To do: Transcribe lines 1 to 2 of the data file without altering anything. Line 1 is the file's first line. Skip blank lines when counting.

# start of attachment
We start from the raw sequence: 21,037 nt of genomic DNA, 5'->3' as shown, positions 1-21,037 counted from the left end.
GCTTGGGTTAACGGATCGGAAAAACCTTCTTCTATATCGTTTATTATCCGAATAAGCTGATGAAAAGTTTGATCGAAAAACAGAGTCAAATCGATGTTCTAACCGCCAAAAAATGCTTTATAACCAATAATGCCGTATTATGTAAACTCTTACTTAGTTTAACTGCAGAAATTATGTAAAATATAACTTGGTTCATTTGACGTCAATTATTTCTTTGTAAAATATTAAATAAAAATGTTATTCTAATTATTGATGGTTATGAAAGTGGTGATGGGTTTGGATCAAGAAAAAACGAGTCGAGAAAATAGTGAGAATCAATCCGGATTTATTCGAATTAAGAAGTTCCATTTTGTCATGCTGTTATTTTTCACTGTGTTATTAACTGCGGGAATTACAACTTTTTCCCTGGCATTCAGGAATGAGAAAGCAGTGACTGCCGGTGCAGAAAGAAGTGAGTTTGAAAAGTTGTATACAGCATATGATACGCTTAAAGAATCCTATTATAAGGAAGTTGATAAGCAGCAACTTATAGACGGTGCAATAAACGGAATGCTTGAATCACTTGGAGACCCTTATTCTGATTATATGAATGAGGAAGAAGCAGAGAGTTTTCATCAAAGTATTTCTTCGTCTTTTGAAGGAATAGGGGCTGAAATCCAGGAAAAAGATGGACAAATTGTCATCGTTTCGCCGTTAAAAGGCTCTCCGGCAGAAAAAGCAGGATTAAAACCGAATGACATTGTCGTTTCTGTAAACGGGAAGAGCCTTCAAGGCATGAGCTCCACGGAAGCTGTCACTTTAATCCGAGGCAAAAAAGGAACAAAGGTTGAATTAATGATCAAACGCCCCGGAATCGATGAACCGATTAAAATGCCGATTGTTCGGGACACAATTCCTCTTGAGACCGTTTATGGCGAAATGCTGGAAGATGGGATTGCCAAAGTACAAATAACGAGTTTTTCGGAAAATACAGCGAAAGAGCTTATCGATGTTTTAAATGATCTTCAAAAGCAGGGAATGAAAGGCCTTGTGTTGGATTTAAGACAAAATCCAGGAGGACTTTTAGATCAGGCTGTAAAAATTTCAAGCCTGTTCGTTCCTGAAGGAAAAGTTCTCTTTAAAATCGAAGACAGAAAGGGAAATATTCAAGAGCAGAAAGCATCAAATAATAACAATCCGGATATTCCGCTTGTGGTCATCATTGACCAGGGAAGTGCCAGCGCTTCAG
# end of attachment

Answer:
We start from the raw sequence: 21,037 nt of genomic DNA, 5'->3' as shown, positions 1-21,037 counted from the left end.
GCTTGGGTTAACGGATCGGAAAAACCTTCTTCTATATCGTTTATTATCCGAATAAGCTGATGAAAAGTTTGATCGAAAAACAGAGTCAAATCGATGTTCTAACCGCCAAAAAATGCTTTATAACCAATAATGCCGTATTATGTAAACTCTTACTTAGTTTAACTGCAGAAATTATGTAAAATATAACTTGGTTCATTTGACGTCAATTATTTCTTTGTAAAATATTAAATAAAAATGTTATTCTAATTATTGATGGTTATGAAAGTGGTGATGGGTTTGGATCAAGAAAAAACGAGTCGAGAAAATAGTGAGAATCAATCCGGATTTATTCGAATTAAGAAGTTCCATTTTGTCATGCTGTTATTTTTCACTGTGTTATTAACTGCGGGAATTACAACTTTTTCCCTGGCATTCAGGAATGAGAAAGCAGTGACTGCCGGTGCAGAAAGAAGTGAGTTTGAAAAGTTGTATACAGCATATGATACGCTTAAAGAATCCTATTATAAGGAAGTTGATAAGCAGCAACTTATAGACGGTGCAATAAACGGAATGCTTGAATCACTTGGAGACCCTTATTCTGATTATATGAATGAGGAAGAAGCAGAGAGTTTTCATCAAAGTATTTCTTCGTCTTTTGAAGGAATAGGGGCTGAAATCCAGGAAAAAGATGGACAAATTGTCATCGTTTCGCCGTTAAAAGGCTCTCCGGCAGAAAAAGCAGGATTAAAACCGAATGACATTGTCGTTTCTGTAAACGGGAAGAGCCTTCAAGGCATGAGCTCCACGGAAGCTGTCACTTTAATCCGAGGCAAAAAAGGAACAAAGGTTGAATTAATGATCAAACGCCCCGGAATCGATGAACCGATTAAAATGCCGATTGTTCGGGACACAATTCCTCTTGAGACCGTTTATGGCGAAATGCTGGAAGATGGGATTGCCAAAGTACAAATAACGAGTTTTTCGGAAAATACAGCGAAAGAGCTTATCGATGTTTTAAATGATCTTCAAAAGCAGGGAATGAAAGGCCTTGTGTTGGATTTAAGACAAAATCCAGGAGGACTTTTAGATCAGGCTGTAAAAATTTCAAGCCTGTTCGTTCCTGAAGGAAAAGTTCTCTTTAAAATCGAAGACAGAAAGGGAAATATTCAAGAGCAGAAAGCATCAAATAATAACAATCCGGATATTCCGCTTGTGGTCATCATTGACCAGGGAAGTGCCAGCGCTTCAG